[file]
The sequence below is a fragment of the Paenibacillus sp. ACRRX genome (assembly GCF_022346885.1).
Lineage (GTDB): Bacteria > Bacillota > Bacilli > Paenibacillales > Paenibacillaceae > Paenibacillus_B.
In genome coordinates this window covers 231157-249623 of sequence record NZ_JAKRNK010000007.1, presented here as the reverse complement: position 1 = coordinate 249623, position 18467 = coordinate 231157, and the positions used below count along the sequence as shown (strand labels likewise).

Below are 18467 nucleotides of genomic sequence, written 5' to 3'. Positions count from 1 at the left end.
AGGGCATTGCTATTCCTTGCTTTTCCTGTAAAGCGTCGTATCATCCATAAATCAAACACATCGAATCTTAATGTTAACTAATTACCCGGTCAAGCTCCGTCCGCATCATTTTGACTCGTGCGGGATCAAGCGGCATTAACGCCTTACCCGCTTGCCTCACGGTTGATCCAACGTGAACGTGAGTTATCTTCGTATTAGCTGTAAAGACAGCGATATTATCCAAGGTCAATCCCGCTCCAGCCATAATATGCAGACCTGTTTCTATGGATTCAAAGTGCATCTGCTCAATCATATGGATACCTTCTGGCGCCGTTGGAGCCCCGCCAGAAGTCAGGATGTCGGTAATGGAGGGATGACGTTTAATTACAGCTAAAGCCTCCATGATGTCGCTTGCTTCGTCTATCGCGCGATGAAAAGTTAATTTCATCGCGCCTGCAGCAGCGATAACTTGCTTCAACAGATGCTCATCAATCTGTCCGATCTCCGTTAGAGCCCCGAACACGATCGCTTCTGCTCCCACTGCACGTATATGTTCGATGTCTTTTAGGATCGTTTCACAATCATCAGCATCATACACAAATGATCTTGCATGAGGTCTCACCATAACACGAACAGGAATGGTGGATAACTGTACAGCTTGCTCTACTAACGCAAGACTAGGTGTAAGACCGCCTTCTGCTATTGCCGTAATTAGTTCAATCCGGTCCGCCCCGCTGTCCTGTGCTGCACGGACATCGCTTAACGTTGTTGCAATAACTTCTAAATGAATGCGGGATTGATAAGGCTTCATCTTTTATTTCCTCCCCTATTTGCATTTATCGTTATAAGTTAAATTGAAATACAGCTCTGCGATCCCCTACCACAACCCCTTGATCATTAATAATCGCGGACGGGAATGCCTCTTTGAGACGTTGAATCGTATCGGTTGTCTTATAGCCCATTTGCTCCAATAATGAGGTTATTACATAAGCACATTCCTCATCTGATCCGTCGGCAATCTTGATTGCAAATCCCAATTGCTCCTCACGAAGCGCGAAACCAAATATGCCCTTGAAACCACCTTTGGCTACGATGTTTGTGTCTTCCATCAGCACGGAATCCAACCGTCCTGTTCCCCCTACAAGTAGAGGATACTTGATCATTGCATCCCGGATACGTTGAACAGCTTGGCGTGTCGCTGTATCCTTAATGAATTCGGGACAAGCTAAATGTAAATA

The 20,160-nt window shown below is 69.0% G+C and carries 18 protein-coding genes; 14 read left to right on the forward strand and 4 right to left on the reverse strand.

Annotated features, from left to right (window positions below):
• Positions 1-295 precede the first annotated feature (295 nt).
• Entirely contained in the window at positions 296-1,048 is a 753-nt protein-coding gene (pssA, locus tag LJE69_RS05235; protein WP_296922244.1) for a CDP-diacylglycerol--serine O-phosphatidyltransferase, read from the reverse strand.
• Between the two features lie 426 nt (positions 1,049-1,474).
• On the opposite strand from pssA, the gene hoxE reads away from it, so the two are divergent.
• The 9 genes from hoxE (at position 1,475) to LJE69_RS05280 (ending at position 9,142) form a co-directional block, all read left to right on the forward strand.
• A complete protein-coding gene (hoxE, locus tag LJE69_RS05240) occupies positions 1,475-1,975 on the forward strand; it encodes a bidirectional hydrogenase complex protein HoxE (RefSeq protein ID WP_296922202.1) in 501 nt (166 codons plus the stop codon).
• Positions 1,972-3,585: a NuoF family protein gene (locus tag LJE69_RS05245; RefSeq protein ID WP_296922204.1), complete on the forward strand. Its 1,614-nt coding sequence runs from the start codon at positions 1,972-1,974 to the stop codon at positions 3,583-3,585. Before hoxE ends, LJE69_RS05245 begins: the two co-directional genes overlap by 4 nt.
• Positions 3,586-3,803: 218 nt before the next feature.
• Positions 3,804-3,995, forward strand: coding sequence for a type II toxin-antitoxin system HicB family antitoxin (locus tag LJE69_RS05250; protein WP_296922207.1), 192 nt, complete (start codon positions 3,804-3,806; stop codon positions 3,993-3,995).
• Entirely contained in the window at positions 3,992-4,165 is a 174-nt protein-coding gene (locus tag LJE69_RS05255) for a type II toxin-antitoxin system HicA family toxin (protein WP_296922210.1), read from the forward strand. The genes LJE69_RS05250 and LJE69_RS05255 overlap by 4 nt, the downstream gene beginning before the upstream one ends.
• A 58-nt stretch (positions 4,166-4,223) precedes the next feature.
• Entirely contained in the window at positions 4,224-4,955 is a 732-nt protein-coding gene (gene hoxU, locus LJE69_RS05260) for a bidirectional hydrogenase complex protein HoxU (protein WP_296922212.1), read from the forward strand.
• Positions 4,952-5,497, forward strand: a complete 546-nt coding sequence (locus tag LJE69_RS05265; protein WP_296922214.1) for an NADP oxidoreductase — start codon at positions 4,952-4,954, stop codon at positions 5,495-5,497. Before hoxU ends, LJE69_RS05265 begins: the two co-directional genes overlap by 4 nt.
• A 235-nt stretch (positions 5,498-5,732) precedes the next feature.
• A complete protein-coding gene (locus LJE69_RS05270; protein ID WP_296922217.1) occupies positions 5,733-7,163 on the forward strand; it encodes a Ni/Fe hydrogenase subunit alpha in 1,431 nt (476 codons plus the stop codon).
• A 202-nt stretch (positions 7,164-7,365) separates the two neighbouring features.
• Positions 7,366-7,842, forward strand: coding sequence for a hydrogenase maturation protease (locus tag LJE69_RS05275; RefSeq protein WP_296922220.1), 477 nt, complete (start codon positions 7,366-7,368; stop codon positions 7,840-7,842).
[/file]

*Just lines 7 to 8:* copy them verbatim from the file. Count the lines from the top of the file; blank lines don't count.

Annotated features, from left to right (window positions below):
• Positions 1-295 precede the first annotated feature (295 nt).